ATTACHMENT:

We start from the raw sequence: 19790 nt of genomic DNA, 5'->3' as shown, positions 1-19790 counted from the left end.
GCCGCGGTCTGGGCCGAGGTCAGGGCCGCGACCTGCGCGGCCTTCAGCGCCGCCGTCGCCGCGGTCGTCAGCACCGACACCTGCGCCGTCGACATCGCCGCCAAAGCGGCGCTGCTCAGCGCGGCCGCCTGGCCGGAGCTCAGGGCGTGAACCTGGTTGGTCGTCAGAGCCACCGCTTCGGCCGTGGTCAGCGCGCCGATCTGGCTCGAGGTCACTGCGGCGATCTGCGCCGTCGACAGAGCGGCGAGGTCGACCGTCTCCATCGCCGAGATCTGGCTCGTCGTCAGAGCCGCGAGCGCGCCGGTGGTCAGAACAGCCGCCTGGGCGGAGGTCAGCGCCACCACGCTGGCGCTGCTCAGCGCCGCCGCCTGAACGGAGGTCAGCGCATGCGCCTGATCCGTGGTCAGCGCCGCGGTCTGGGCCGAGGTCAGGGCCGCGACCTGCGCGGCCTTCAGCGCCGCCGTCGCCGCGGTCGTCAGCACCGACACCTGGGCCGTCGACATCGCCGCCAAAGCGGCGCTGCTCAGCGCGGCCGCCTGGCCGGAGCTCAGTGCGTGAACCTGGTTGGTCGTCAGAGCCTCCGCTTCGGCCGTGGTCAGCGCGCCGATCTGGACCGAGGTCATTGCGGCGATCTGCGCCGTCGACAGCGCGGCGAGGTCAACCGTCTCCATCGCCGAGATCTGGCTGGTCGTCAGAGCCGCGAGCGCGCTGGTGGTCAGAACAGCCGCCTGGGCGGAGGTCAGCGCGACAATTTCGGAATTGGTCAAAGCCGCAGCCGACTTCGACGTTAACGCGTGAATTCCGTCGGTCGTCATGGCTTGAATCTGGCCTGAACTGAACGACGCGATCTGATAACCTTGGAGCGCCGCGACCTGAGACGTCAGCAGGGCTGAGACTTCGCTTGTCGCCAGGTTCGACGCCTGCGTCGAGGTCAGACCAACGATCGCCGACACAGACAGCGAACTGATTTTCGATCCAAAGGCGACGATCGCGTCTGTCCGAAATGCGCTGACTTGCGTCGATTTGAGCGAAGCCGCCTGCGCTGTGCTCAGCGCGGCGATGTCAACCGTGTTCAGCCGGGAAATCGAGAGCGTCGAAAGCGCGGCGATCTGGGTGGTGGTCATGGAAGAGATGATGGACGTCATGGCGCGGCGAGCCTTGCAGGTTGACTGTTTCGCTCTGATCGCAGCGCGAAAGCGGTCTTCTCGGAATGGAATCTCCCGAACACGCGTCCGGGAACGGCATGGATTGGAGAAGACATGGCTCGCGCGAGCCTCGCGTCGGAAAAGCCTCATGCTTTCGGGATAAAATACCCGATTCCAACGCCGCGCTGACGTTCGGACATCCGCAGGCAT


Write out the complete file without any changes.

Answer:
We start from the raw sequence: 19790 nt of genomic DNA, 5'->3' as shown, positions 1-19790 counted from the left end.
GCCGCGGTCTGGGCCGAGGTCAGGGCCGCGACCTGCGCGGCCTTCAGCGCCGCCGTCGCCGCGGTCGTCAGCACCGACACCTGCGCCGTCGACATCGCCGCCAAAGCGGCGCTGCTCAGCGCGGCCGCCTGGCCGGAGCTCAGGGCGTGAACCTGGTTGGTCGTCAGAGCCACCGCTTCGGCCGTGGTCAGCGCGCCGATCTGGCTCGAGGTCACTGCGGCGATCTGCGCCGTCGACAGAGCGGCGAGGTCGACCGTCTCCATCGCCGAGATCTGGCTCGTCGTCAGAGCCGCGAGCGCGCCGGTGGTCAGAACAGCCGCCTGGGCGGAGGTCAGCGCCACCACGCTGGCGCTGCTCAGCGCCGCCGCCTGAACGGAGGTCAGCGCATGCGCCTGATCCGTGGTCAGCGCCGCGGTCTGGGCCGAGGTCAGGGCCGCGACCTGCGCGGCCTTCAGCGCCGCCGTCGCCGCGGTCGTCAGCACCGACACCTGGGCCGTCGACATCGCCGCCAAAGCGGCGCTGCTCAGCGCGGCCGCCTGGCCGGAGCTCAGTGCGTGAACCTGGTTGGTCGTCAGAGCCTCCGCTTCGGCCGTGGTCAGCGCGCCGATCTGGACCGAGGTCATTGCGGCGATCTGCGCCGTCGACAGCGCGGCGAGGTCAACCGTCTCCATCGCCGAGATCTGGCTGGTCGTCAGAGCCGCGAGCGCGCTGGTGGTCAGAACAGCCGCCTGGGCGGAGGTCAGCGCGACAATTTCGGAATTGGTCAAAGCCGCAGCCGACTTCGACGTTAACGCGTGAATTCCGTCGGTCGTCATGGCTTGAATCTGGCCTGAACTGAACGACGCGATCTGATAACCTTGGAGCGCCGCGACCTGAGACGTCAGCAGGGCTGAGACTTCGCTTGTCGCCAGGTTCGACGCCTGCGTCGAGGTCAGACCAACGATCGCCGACACAGACAGCGAACTGATTTTCGATCCAAAGGCGACGATCGCGTCTGTCCGAAATGCGCTGACTTGCGTCGATTTGAGCGAAGCCGCCTGCGCTGTGCTCAGCGCGGCGATGTCAACCGTGTTCAGCCGGGAAATCGAGAGCGTCGAAAGCGCGGCGATCTGGGTGGTGGTCATGGAAGAGATGATGGACGTCATGGCGCGGCGAGCCTTGCAGGTTGACTGTTTCGCTCTGATCGCAGCGCGAAAGCGGTCTTCTCGGAATGGAATCTCCCGAACACGCGTCCGGGAACGGCATGGATTGGAGAAGACATGGCTCGCGCGAGCCTCGCGTCGGAAAAGCCTCATGCTTTCGGGATAAAATACCCGATTCCAACGCCGCGCTGACGTTCGGACATCCGCAGGCAT